Mexico to Canada on Dirt - The Continental Divide Trail

Discussion in 'Ride Reports - Epic Rides' started by bwanajames, Apr 18, 2017.

  1. overlander

    overlander Gravel Travel Tours Supporter

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    Wicheetaw, KS but longing for Texas
    Lovin the Mexico photos! I go to the Baja quite frequently but never been to the mainland so much. It's on the list...
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  2. bwanajames

    bwanajames Moto sapien

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    Mom has been harassing me about this for years. But you know how mom's are; your 3-year-old finger-paintings are Rembrandts. But you ADV moto-jockies have got me thinking.

    Migolito, I promise you the first autographed copy.

    BJ
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  3. Migolito

    Migolito Prognosticator and MotoYogi

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    Great! Seriously, you have a way of story telling that transcends this genre. I know what I like, and if I was a publisher I'd already have you signed.
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  4. outbacktm

    outbacktm Bullrun Bison Supporter

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    I’m in line for the second one, thrills my spirit and soothes my soul
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  5. outbacktm

    outbacktm Bullrun Bison Supporter

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    Just listen to your mother, At least about the book
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  6. radmeister

    radmeister Been here awhile Supporter

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    an excellent rr, bwanajames.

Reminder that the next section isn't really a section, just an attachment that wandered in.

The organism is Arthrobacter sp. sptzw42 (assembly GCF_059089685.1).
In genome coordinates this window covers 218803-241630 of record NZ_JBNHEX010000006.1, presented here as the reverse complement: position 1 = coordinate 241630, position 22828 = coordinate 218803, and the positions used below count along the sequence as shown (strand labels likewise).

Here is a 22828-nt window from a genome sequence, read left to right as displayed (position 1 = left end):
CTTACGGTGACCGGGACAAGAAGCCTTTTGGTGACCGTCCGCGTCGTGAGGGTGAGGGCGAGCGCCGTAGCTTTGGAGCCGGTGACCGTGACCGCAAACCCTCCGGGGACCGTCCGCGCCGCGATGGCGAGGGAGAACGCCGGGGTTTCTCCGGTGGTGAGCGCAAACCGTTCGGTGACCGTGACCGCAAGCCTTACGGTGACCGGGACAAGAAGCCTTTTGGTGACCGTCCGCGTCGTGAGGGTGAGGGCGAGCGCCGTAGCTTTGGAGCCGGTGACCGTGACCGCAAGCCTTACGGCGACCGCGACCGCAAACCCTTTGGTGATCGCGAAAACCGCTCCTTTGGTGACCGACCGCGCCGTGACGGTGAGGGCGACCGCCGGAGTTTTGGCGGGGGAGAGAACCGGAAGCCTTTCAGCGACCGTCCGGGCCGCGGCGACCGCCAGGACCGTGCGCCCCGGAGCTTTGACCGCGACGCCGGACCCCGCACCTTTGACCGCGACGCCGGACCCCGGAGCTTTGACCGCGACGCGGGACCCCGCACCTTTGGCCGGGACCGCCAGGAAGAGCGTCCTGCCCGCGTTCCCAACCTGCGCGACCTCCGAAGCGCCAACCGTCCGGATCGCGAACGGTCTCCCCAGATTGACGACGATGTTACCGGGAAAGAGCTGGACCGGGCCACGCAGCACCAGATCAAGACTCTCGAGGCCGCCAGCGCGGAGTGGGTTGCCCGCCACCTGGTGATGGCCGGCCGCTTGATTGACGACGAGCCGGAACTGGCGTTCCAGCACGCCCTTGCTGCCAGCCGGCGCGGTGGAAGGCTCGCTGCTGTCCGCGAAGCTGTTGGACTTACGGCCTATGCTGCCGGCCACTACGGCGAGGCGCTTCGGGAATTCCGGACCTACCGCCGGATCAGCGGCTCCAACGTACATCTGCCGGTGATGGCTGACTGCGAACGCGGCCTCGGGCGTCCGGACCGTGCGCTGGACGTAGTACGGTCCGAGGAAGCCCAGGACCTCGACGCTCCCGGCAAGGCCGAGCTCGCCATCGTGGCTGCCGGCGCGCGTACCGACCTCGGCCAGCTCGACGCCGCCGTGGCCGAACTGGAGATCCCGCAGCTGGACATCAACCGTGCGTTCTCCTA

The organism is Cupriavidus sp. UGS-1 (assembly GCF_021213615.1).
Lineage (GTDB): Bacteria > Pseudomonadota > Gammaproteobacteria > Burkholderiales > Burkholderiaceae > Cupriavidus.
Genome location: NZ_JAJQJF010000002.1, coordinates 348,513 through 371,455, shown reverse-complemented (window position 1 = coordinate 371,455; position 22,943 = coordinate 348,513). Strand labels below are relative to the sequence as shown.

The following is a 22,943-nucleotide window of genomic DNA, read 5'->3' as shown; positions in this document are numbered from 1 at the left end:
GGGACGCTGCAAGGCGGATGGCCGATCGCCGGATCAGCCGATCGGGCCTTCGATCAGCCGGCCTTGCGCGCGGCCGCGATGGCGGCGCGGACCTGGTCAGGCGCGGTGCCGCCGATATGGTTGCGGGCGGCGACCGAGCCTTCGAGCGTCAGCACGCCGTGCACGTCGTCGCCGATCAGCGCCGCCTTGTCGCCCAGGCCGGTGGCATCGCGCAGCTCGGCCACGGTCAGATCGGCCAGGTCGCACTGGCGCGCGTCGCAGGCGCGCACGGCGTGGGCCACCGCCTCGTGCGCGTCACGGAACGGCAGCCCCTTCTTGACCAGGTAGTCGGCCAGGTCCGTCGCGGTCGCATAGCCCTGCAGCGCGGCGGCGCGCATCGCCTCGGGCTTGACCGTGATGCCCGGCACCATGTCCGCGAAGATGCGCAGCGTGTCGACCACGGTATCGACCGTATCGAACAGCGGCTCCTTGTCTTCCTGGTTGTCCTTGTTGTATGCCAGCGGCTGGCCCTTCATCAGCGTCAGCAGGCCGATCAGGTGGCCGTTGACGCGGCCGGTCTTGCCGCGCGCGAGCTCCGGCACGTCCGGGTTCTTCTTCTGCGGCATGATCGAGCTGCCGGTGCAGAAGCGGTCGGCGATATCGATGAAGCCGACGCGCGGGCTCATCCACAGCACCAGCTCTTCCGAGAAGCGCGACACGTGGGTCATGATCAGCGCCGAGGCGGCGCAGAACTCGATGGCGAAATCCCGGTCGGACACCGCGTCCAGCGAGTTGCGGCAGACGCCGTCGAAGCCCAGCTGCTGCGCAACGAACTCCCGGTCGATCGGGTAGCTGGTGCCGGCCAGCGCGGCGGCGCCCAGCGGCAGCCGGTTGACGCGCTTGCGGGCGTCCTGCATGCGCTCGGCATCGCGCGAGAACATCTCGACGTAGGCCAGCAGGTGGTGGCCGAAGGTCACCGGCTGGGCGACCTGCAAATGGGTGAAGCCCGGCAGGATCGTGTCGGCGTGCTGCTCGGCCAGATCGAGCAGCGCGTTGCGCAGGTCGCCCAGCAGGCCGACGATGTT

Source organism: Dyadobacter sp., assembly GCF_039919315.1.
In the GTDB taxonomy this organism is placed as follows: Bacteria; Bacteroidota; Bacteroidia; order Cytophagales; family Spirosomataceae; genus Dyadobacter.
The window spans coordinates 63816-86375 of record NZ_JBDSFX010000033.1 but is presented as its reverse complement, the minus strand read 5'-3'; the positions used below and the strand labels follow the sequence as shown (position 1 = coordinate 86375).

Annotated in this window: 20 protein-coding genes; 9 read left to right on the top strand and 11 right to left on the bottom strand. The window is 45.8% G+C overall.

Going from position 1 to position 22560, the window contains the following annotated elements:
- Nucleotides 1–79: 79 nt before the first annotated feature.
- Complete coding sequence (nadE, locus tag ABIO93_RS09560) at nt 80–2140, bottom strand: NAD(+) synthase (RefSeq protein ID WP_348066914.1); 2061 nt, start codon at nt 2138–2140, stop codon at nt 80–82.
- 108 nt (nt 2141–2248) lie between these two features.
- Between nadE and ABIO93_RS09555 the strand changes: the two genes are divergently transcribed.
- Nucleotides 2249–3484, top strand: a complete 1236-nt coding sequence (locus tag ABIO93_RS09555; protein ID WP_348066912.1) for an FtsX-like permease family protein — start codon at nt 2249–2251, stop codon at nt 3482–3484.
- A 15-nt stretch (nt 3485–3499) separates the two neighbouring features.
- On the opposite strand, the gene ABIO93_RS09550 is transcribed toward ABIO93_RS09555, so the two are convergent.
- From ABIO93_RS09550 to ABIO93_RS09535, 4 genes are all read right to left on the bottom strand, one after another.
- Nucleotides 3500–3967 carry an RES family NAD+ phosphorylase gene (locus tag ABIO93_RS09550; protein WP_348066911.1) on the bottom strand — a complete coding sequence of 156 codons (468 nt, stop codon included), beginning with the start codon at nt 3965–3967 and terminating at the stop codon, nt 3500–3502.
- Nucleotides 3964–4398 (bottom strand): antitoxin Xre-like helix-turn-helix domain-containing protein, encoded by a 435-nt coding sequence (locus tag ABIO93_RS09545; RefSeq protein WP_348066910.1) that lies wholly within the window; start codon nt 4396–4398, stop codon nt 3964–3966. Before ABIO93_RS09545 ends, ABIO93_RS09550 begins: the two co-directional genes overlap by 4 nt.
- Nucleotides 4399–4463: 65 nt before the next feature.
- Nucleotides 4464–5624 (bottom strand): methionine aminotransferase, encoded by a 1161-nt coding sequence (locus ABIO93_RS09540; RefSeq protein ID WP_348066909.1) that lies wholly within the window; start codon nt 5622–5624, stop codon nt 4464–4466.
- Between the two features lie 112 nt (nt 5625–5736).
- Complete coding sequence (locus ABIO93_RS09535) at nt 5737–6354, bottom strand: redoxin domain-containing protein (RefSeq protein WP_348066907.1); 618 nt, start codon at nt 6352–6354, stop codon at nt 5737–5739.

i read it from end to end today and will definitely read your alaska rr.
    it is time to start livin’ the dream.
    you are an inspiration.
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  7. Ladybug

    Ladybug Bug Sister Supporter

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    Listen to your mother, she knows good stuff when she sees it. I have a short attention span and you do a great job of holding my attention with your writing. Be sure to let us know when you publish your first book.
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  8. Brother Ken

    Brother Ken n00b

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    Listen to your readers, Jim! Now that you're retired and have the time, a book (or maybe more than one) of your adventures would be the ultimate legacy to leave behind. I'll be happy to offer my humble services as editor and proof reader.
  9. Drybones

    Drybones Fish bones are on my truck seat cover, too

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    Just say no to nepotism! I challenge Ken for one of those positions... I do have a BS in Mech. Eng. and am proficient with spell check and am learning grammar. ;)
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  10. Motoman66

    Motoman66 Green Rider

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    May 2, 2016
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    Houston
    CDR now on my bucket list. I very much liked your RR. I have written some lines from a short trip to Big Bend Texas but never published them on the Forum. You inspire me to do it. Any help required in Mexico, feel free to contact. I am fluent in spanish and know the country.